Often a stumbling block to coding, deciding what language you should learn first as a beginner is a choice that stymies many would-be coders into submission. Looking at the syntax, or the way a code is written, looks like gibberish to many especially with low-level languages. Fortunately, whatever language you choose to learn, you have made the right decision.
The Which Language Should You Choose?
Whether you are a complete beginner or looking to enhance your knowledge, any language is the right one. Only if you are willing to put in the time and effort, however. Unless you are learning an obsolete language with only a niche market, the skills you acquire from learning a language to fluency can carry over into any other language. For instance, we look to original C as the “Latin” of languages. That is, most languages derive their syntax and arrangement from it, with few exceptions. Find a starting point to begin from: once you have learned one language, the next one comes easier.
If you are interested in a certain career path, you should look at job postings for jobs in areas that fit your desires. Look at the requirements. If you identify your dream job requires AJAX, learn it.
Follow Your Passion industry
Beginners might be better off starting with learning code language such as Scratch, BASIC, or even the learning language Pascal which resembles Python and was used extensively in the 90s. Tools and compilers for these are still available. While not production tools, they can be used as foundation builders for a skill set.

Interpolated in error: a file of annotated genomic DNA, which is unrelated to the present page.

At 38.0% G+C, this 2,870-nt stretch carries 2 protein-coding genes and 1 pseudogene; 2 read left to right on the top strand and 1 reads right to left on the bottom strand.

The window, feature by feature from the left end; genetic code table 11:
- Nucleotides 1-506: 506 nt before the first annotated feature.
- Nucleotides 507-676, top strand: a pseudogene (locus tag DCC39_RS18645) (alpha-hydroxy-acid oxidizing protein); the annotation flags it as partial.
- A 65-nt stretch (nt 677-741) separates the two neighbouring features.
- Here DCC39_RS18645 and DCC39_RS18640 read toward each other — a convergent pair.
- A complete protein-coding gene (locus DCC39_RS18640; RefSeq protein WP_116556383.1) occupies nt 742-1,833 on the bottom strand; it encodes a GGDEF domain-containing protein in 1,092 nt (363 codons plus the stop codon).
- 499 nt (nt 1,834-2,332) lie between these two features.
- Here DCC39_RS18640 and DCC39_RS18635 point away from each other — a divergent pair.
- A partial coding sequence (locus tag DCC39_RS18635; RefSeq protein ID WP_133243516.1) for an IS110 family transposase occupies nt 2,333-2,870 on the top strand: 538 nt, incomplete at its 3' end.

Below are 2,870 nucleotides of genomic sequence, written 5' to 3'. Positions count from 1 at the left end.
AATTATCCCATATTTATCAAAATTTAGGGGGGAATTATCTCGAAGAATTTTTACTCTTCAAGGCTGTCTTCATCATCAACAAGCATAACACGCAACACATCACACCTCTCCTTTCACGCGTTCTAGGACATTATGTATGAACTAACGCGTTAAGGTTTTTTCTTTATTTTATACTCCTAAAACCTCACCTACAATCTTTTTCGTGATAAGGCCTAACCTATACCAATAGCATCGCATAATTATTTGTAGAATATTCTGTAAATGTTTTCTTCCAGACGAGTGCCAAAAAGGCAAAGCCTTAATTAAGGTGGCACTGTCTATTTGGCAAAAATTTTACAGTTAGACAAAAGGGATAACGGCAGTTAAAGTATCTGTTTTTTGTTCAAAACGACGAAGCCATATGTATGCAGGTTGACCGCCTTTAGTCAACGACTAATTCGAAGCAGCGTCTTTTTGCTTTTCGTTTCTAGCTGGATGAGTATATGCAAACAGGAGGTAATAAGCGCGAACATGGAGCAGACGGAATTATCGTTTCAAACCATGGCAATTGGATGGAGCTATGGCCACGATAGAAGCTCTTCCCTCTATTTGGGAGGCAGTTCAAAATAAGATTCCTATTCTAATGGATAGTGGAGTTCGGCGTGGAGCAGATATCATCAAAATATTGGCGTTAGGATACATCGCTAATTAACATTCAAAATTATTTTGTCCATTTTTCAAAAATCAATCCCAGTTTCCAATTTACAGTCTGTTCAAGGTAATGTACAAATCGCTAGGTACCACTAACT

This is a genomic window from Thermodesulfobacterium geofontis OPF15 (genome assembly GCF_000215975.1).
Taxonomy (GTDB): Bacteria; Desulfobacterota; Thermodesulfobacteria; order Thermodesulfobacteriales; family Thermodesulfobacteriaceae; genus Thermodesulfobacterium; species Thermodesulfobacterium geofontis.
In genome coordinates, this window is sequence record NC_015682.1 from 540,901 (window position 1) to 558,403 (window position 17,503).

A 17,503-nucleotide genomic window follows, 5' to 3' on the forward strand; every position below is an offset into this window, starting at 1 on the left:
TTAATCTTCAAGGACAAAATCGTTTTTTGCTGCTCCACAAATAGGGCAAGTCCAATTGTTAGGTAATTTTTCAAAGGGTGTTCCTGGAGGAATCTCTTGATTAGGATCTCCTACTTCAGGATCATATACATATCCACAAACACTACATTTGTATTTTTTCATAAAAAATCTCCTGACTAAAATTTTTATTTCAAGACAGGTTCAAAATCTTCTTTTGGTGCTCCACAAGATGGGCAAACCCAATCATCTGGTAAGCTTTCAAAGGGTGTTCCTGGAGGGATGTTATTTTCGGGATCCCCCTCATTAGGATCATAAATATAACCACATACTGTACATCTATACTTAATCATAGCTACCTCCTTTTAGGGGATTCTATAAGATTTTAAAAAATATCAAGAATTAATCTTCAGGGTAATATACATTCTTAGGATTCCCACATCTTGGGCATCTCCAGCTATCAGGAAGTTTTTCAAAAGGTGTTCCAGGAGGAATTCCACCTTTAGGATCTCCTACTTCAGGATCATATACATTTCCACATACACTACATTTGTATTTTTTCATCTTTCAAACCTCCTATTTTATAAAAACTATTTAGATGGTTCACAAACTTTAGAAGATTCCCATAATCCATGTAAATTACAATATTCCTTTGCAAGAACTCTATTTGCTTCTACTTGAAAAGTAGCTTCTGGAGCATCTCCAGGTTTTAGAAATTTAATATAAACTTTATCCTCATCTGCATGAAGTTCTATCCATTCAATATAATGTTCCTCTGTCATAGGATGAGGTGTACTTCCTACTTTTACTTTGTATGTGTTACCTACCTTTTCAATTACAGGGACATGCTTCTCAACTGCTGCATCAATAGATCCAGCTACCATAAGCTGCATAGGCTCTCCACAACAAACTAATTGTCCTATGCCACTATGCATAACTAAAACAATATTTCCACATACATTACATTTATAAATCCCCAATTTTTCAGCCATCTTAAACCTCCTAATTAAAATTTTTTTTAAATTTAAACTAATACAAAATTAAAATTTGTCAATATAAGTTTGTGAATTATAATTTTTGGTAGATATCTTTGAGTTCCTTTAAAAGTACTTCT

Cost of Entry For Coding
Computer Programming is inherently easy, but it requires work, determination, and a desire to learn. However, there’s a big difference between learning Ruby or Python with almost plain English commands and Kernigan and Ritchie C from the 1970s with smaller commands and lots of punctuation in its syntax.
Moving from one language you have learned to a harder one is easier than starting out with the hardest language and moving to easier ones. That said, if you can learn C or Java, the move to other languages is easier than moving from Python to Java. Only your level of interest, determination, and desire as well as resources paves the way to success.
The biggest qualifier is to choose a language that fits the type of coding you wish to be doing and that you can reasonably tackle. Once you have chosen a language, don’t give up if you don’t grasp it right away. Push on, and you’ll find that it gets easier as you go along. But try to start with a language that fits your level of experience. Build a foundation and move up from there.
Online Programming Resources
Everyone needs an instruction manual, and help from time to time. Besides the online resources to learn from, sometimes we need an external source for help. Consider how much of a developer community exists for each language before jumping in. Especially for newer and larger languages, there are often developer communities and forums where you can find answers to your questions and find code sections that can add to your finished project.